Americans love our caffeinated drinks. Our daily coffees, energy drinks, teas, sodas, and even caffeinated water drinks. Collectively, we drink a lot of caffeine. We drink our double espresso, London fog lattes, and Red Bulls, and take our caffeine pills. Is it too much? Probably not. The dangerous level of caffeine intake varies from person to person. Still, the FDA agrees that for healthy adults anything under 400 mg of caffeine, roughly four or five cups of coffee or two energy drinks, is a safe amount. Despite being safe, and even linked to some health benefits, you may want to cut back on your caffeine intake. There are plenty of reasons to cut back on caffeine: poor reactions to medication, pregnancy, sleep disruption, it’s too late in the day, and the list goes on.
If you still want the positive energy and fun vibes of the coolest coffee shop in Indianapolis, but don’t want the energy boost, you have options. There are plenty of low-caffeine drinks or caffeine-free drinks to order at your local coffee shop.
What is Caffeine?
Caffeine is a naturally occurring substance found in over sixty different plants including leaves and nuts. These plants include Cocoa beans, used for chocolate; the coffee plant; the cola tree; Guarana seeds, often used in energy drinks; tea plants; and Yerba Mate. Caffeine is absorbed into the bloodstream and travels to the brain where it fills its role as a central nervous system stimulant. Caffeine can increase energy, focus, and alertness. However, it can affect everyone differently. Some folks are more sensitive, whereas others don’t feel any effects until their third cup of coffee.
What Determines Caffeine Content?
The average cup of coffee contains around 95 mg of caffeine. Comparing different cups of coffee, the caffeine content can range from zero to over 400 mg, and over the recommended daily caffeine intake. Tea also has a wide range, from zero to around 70 mg per cup.
One of the biggest factors that differentiates a high-caffeine drink from a low-caffeine drink is the size of the drink. While “cup” is technically a measurement, of 8 ounces, it’s become a colloquial synonym for “any size coffee or tea or anything else.” A large, 20 oz coffee from a coffee shop is the equivalent of two and a half cups. Obviously, the more beverage there is, the higher the caffeine content.
Other than the size of the drink, caffeine content is determined by the type of coffee beans or tea leaves used, the brewing style and steeping time, and the roast of the coffee beans.
Types of Plants: Different varieties of coffee plants and tea plants have different amounts of caffeine. The choice of bean or leave provides the baseline for caffeine content. Teas can even be made with other parts of the plant including the stems or buds, providing further variation in the amount of caffeine in tea.
Roasting: Coffee roast has some impact on the amount of caffeine. While a lighter roasted coffee tends to have a less bold flavor, it generally has a higher caffeine content than a dark roast will.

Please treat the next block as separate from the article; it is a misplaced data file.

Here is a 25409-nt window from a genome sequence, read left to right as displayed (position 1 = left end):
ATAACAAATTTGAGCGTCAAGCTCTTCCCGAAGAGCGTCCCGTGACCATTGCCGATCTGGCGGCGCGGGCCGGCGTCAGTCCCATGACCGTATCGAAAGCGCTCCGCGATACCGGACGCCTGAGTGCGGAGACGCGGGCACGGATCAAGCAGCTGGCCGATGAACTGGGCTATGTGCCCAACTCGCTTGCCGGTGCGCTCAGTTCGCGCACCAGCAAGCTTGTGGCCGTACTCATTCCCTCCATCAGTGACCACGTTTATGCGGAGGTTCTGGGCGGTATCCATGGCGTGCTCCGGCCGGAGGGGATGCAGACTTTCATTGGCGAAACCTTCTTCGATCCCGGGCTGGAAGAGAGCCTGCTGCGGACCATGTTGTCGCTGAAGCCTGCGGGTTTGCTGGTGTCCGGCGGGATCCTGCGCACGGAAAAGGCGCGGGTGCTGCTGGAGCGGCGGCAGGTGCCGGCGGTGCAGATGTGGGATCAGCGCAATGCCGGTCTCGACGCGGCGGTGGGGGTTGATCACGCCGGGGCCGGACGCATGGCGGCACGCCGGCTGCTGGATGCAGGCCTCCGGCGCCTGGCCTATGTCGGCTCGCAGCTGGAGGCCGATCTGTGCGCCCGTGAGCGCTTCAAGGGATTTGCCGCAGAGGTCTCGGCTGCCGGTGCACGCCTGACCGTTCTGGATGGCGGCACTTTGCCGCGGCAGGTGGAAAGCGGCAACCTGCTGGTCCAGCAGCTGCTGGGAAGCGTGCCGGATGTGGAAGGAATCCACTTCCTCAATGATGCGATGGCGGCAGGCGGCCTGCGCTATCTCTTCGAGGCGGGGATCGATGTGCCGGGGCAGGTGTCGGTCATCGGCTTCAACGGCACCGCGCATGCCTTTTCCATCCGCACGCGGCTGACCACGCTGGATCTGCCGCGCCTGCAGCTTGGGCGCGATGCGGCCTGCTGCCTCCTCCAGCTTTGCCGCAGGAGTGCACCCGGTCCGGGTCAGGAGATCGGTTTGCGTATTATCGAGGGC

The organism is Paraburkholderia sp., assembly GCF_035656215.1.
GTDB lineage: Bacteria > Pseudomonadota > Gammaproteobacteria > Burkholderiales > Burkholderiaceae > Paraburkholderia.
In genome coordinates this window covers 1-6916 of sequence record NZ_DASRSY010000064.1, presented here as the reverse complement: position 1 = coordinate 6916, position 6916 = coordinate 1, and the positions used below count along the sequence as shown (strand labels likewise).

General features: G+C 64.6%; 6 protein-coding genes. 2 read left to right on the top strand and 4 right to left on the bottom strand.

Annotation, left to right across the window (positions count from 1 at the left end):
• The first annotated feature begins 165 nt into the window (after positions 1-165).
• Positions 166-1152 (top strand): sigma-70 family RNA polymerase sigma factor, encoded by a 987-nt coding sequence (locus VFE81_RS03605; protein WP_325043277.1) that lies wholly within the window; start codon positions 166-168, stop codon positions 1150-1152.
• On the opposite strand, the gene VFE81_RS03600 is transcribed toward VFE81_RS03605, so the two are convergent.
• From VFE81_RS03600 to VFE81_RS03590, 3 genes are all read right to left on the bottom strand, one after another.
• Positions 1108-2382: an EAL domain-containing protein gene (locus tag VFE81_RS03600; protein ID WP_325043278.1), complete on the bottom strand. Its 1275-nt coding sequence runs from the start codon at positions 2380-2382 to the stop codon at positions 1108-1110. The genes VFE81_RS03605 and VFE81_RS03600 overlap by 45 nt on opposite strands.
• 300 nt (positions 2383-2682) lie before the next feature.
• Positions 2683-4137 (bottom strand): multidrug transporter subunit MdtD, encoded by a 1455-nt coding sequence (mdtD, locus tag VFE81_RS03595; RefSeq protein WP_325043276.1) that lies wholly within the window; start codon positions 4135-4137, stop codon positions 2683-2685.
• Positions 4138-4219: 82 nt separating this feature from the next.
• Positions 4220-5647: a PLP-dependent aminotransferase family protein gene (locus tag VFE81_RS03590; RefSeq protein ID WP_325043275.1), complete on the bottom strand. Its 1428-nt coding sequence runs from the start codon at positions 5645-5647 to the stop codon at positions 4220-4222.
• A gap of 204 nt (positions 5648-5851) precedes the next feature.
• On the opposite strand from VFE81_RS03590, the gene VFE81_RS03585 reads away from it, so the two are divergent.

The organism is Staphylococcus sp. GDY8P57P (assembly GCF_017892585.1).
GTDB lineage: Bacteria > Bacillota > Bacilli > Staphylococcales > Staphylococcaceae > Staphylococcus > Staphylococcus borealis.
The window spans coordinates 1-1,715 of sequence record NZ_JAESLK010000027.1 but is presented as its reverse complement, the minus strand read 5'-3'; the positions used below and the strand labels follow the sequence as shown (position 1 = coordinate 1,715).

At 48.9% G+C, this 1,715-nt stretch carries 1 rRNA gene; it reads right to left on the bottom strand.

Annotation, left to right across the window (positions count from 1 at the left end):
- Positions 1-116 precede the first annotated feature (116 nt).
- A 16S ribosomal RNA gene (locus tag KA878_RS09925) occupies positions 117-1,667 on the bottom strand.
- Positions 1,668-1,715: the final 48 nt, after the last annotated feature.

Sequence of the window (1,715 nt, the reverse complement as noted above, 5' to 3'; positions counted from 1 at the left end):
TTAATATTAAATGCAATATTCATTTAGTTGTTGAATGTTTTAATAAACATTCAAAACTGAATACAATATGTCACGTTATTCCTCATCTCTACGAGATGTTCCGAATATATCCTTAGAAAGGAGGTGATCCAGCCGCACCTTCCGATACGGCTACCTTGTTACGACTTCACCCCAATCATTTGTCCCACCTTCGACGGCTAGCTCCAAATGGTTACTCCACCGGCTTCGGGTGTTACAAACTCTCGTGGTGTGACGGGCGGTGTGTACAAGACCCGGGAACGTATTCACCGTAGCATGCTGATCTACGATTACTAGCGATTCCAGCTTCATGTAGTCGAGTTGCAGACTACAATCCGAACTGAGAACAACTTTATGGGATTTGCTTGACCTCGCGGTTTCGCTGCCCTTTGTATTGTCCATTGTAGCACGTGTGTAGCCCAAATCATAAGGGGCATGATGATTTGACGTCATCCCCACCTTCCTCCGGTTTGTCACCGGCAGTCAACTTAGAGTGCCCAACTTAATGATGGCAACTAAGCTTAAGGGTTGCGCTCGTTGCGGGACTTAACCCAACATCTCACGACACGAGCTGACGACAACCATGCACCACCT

Brewing style: If you steep your tea for only a short amount of time the final product will contain less caffeine than if steeped for the full recommended time. With coffee, how you prepare the drink affects the caffeine content. Regularly brewed coffee has a wide range of caffeine content, averaging close to 100 mg per 8 ounces. Shots of espresso are more concentrated, so a single shot can contain around 60 mg. Instant coffee contains less than regular coffee, and even decaf coffee has some caffeine (an average of 3 mg per cup).
Options for Low-Caffeine Drinks
In relation to coffee, your best option for a low-caffeine drink is decaf coffee. Or if you’re just looking to cut back, consider ordering a half-caf - a simple 50/50 blend of decaf and regular coffee. Other low-caffeine options include hot chocolate, which contains around 5- 10 mg. But, if you're looking for teas low in caffeine, you have many more options. If you need to carefully monitor your caffeine intake, be sure to ask your barista for health and nutrition information. It is hard to determine the exact amount of caffeine in a coffee shop drink, but that information will give you a good idea.
What Teas are Low in Caffeine
It’s a challenge to generalize the caffeine content of tea. Even among types of tea: black, green, and herbal there’s plenty of variety. One of the most common tea myths is that black tea always contains more caffeine than green, but that’s simply not true. What is true is that there’s more variation with tea and caffeine than there is with coffee.
Any teas that come from the tea plant will have some level of caffeine, although it may be minimal. Herbal or fruit teas are two varieties of teas low in caffeine. These teas are not made from the same plant as black or green teas and therefore fall under the category of caffeine-free drinks.
If you want to replace your London fog latte with its 40 mg of caffeine with something that might make you a little less jittery, try an herbal or fruit tea. Herbal teas include chamomile tea (often known for its relaxing effect and used as a sleep aid), peppermint, hibiscus, and ginger. Popular varieties of fruit teas include pomegranate, peach, and berry, and availability in your local coffee shop can vary based on season and location. Fruit teas are especially delicious iced.
Teas, like coffee, can also be decaffeinated. Even the earl grey tea used in London fog drinks that usually contain between 55- 90 mg can be decaffeinated to have only 2-10 mg. If you’re not quite ready to give up your favorite coffee shop drink, you can always ask your favorite coffee shop if they have a caffeine-free drink replacement. Command Coffee takes pride in our customer service and will be glad to offer whatever low or no-caffeine beverages we can when you visit. You can still appreciate a good coffee shop without needing to consume caffeine, or even drink coffee.